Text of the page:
A Tree Saddle Can Create True Ambush Hunts.
When it comes to hunting whitetails, most hunters have their favorite method from ground blinds to treestands, to spot and stalk. Treestands have come a long way and are a lot safer and more comfortable than ever leading many hunters to have their favorite type and brand depending on the type of trees available in their area.
I like to hunt in thick cover where there aren’t very many trees big enough or straight enough for most treestands. Trying to haul a climber through the thick brush is almost impossible. I’ve used fixed position hang-on stands but found I needed multiple stands for different wind directions and to prevent overhunting one spot. Then after the season I still had to take them all down and store them. Not to mention the cost involved in needing multiple stands.
One day while at a hunting expo I saw someone in what looked like a tree sling of some sort about 15 feet off the expo floor, a tree saddle. I was very skeptical wondered how comfortable could that really be? But after trying out the tree saddle, I was amazed how much more comfortable it felt than it looked. I knew exactly which trees from which I was going to be able to hunt. Many of these were too small or crooked to get a stand hung, but for a tree saddle it would be no problem.
Now, for me, the tree saddle is a must for hunting whitetails, especially mature whitetails on out of state hunts. My whole family uses the tree saddle, that includes my 3 daughters and their husbands.
With a tree saddle you can hunt out of any tree that can support your weight. That means real small diameter trees, crooked trees and those with many branches that are not an option for fixed hang-on stands, climbers, or even ladder stands, can all be hunted with a tree saddle.
Have you ever gone into a thick area with lots of deer sign only to find that there aren’t any trees that will work for your setup? Imagine having a tree saddle, you will be able to have several trees on every side of a thick “hot spot” to accommodate any wind direction, and having those trees prepped with steps and shooting lanes well before the season, preferably in the spring. Then when its time to hunt that spot in the fall, you can easily enter the area wearing your tree saddle (which only weighs 2 pounds), and create a true ambush situation.
Try doing that with a climber or ladder stand. Even if you have a light weight hang-on stand you have 2 options, take it in with you and hang it when you arrive to hunt, or hang it well before the season and risk the threat of someone stealing it even if its locked to the tree (this is how I lost a few of my stands). Or allow other hunters to see your hot spot and ruin it, or use the stand for them self. In either case, the element of an ambush is greatly reduced with tree saddle. Also, if you choose to leave your stand in your favorite tree because maybe you have your own large piece of property, are you only going to hunt that tree and risk burning out that spot? If not, that means you need another stand or two or three. How much are you willing to invest in stands? And after the season are you going to leave all those stands up?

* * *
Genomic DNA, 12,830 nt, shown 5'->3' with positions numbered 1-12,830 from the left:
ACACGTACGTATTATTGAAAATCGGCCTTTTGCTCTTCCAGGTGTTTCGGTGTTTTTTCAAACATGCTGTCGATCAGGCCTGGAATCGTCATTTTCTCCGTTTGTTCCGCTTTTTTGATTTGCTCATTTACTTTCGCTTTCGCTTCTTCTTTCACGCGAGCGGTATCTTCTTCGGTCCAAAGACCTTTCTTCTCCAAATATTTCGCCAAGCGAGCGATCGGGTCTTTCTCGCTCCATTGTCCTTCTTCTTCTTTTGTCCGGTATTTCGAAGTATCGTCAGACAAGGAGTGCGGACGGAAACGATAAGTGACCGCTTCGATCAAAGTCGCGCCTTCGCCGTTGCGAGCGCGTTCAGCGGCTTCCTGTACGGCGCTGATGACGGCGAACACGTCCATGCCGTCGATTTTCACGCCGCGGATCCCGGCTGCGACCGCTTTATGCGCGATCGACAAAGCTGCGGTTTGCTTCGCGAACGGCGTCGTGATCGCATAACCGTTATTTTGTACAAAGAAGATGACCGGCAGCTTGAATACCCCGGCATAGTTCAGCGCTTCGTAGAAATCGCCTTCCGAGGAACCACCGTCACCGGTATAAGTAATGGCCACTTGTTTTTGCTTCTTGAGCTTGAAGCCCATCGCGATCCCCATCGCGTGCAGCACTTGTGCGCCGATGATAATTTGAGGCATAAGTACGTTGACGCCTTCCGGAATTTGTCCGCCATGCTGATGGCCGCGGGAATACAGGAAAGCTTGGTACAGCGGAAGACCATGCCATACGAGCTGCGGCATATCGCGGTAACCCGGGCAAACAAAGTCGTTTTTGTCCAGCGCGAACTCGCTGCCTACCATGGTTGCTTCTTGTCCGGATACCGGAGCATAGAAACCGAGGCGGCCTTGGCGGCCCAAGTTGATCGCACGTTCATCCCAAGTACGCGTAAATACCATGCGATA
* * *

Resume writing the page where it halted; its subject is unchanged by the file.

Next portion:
A tree saddle can save you time, money and allow you to create an ambush situation.
With a wide tree saddle, you can prep an unlimited number of trees in multiple states and hunt all of them with just one tree saddle, slipping into your spot quietly, not giving away your position, not risking theft, and being able to shoot 360 degrees from your tree. That’s right, with a tree saddle you are able to step all the way around the tree with only 4 tree step as a platform. This allows you to shoot a deer coming from an unexpected area or hide behind the tree as you prepare to shoot the deer out in front of you. This factor alone, about the tree saddle, sold me to buy one.
You may think that all these advantages of a tree saddle comes with the price of not being a comfortable way to hunt. If you look at the pictures that the manufacturer uses in their advertising, I can see where you may assume that. However, what they don’t show is the ability to be comfortable in a sitting or standing position with a tree saddle. Trust me, I was skeptical. I’m 6′5″ and weigh 230# and was not only worried about comfort, but the safety of the tree saddle. But when I put one on and got into a tree to test it, I was amazed. The straps are thick and do not slide around on the tree, also it is impossible to fall out of the tree saddle because it acts as a safety harness, unlike many tree stands which give hunters the option of using a safety harness. My family and I hunt whitetails from our tree saddles all day 3-5 times every year spread out throughout the rut.
Many guys refuse to even consider using a tree saddle because they think its not comfortable or the strap gets in the way or whatever. At least find someone who has one and give the tree saddle a try before you dismiss it.
Leave a comment of your thoughts or experience with a Tree Saddle.